This was Alex’s diner, an oasis where he could escape his cramped apartment after work, turn off his mind and watch lives play out around him. He’d lost count of the nights he’d spent studying his fellow customers and imagining what their significant others, friends and children were like; what they did on weekends; which diners were cheating on spouses or taxes.

Tonight, he only studied the two attackers. They’d reduced the Golden Mile to a cell.

The door was only eighty feet away. He had a better chance of making it to Jupiter. Not that Jupiter actually existed anymore. Nothing did. For the handful of minutes he had left, this diner comprised his entire universe. At least the universe would end on his home turf.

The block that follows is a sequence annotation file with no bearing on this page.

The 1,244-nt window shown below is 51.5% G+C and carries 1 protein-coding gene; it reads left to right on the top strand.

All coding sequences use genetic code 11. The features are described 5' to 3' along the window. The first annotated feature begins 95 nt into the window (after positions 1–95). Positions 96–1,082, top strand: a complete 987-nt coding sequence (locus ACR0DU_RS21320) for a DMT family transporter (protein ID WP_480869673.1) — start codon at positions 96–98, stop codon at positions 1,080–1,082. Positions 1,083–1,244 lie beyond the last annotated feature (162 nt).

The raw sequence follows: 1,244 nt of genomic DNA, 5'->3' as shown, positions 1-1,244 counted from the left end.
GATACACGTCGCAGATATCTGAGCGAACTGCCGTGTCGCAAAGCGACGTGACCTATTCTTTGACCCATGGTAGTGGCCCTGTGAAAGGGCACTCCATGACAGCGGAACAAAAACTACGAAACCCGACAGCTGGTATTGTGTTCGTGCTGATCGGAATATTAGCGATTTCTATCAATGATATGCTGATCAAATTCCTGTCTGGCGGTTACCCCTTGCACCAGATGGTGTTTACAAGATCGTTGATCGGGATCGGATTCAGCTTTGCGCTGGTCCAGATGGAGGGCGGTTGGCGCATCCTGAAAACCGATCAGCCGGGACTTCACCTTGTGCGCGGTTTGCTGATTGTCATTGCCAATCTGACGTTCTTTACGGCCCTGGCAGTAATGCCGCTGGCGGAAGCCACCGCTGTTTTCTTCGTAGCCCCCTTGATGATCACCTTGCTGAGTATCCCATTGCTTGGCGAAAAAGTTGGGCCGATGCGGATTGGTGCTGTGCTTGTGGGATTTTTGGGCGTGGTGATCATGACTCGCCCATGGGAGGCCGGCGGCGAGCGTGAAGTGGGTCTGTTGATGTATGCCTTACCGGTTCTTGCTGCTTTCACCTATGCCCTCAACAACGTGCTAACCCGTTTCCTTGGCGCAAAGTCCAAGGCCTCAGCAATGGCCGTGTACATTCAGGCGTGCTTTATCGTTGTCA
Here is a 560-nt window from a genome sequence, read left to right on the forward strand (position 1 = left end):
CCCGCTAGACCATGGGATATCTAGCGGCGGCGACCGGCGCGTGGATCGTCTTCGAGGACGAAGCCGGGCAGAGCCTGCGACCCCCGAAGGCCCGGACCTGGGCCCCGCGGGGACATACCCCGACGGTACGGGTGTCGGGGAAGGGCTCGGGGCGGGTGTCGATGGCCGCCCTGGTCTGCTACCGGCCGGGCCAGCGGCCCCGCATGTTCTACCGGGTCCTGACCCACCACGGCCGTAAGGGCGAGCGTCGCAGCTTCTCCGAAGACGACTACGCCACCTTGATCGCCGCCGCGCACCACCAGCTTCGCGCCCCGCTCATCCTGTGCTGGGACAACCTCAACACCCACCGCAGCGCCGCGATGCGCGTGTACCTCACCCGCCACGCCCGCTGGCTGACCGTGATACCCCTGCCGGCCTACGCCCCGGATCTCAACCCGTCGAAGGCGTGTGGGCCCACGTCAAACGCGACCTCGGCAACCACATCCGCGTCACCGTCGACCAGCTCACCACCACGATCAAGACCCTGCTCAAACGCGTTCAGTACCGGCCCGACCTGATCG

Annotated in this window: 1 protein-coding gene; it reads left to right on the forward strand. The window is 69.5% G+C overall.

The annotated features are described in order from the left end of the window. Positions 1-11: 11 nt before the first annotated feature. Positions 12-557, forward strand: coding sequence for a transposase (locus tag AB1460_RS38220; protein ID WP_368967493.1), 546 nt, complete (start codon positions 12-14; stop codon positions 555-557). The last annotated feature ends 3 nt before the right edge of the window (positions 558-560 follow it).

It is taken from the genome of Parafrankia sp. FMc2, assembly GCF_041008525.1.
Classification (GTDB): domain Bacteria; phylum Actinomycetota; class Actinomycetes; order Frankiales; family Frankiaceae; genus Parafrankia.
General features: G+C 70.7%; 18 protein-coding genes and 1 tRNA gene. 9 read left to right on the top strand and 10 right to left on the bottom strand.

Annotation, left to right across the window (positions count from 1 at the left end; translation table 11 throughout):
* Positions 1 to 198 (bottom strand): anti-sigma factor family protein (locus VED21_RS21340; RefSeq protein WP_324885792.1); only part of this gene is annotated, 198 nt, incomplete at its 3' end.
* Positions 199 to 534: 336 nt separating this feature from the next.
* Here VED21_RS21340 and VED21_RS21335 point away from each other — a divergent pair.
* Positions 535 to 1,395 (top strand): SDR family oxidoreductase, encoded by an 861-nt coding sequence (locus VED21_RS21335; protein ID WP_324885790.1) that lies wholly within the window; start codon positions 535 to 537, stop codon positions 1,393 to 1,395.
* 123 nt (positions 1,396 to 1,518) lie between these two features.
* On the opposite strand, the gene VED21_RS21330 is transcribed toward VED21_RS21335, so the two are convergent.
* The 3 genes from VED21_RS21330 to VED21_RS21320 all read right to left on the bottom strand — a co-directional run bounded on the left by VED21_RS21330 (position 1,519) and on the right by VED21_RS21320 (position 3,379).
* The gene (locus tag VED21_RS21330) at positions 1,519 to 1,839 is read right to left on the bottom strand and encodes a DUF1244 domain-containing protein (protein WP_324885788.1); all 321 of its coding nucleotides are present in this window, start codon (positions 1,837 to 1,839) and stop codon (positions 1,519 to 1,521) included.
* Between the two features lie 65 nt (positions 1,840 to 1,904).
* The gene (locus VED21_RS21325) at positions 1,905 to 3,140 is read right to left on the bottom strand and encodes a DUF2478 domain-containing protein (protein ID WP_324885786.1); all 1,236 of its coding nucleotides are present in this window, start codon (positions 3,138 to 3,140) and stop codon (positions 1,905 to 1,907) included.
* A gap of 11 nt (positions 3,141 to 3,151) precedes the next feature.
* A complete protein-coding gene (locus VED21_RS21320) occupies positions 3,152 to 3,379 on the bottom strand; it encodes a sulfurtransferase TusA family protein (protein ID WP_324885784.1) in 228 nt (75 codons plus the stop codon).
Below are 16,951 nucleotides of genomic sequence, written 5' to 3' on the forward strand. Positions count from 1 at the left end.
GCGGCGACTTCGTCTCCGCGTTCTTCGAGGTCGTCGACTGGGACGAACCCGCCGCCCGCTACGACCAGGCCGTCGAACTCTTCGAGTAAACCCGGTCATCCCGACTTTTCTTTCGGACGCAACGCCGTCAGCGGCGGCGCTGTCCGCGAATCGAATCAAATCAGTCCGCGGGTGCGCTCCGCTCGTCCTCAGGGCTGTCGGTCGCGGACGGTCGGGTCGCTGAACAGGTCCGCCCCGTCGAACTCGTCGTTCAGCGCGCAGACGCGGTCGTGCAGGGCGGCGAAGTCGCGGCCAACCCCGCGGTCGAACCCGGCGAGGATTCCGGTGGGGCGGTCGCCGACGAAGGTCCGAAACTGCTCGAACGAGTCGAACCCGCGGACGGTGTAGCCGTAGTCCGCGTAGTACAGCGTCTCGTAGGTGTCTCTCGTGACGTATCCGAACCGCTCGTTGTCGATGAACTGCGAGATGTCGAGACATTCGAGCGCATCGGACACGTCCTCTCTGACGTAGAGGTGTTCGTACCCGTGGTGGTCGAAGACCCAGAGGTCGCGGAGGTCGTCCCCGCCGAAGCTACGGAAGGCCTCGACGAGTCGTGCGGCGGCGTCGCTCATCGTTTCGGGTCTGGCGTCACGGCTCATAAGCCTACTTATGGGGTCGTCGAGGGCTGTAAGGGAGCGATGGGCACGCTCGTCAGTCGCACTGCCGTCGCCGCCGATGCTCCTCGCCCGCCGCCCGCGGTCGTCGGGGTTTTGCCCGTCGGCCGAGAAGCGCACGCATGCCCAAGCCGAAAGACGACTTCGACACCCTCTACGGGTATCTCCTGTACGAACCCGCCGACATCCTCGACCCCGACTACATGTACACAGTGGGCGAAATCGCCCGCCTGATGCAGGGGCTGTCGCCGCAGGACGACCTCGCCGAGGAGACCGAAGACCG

In the aisle to his right, a baby stood watch from her high chair; putting her in harm’s way wasn’t an option. Halfway down on the left, a group of college kids had pushed three tables together, barring another escape route.

Behind the main counter, the cooks chattered in Greek, mindfully noisier than the running sinks and spattering griddle. Alex was fluent enough to ask them for help. He’d make it seem like chit chat. They’d create a diversion for their countryman, and he’d break out of the greasy cage.

No. Getting them involved would only set off alarms and make them targets too.

When the third intruder arrived, every eye in the restaurant stared and every voice caught. Even the baby went silent. Marathon had her share of celebrities. Her citizens were jaded. But Dr. Martin Reiss was no mere celebrity. He wasn’t just a billionaire, he was a billionaire war hero, the hero. He was the silverback of celebrities.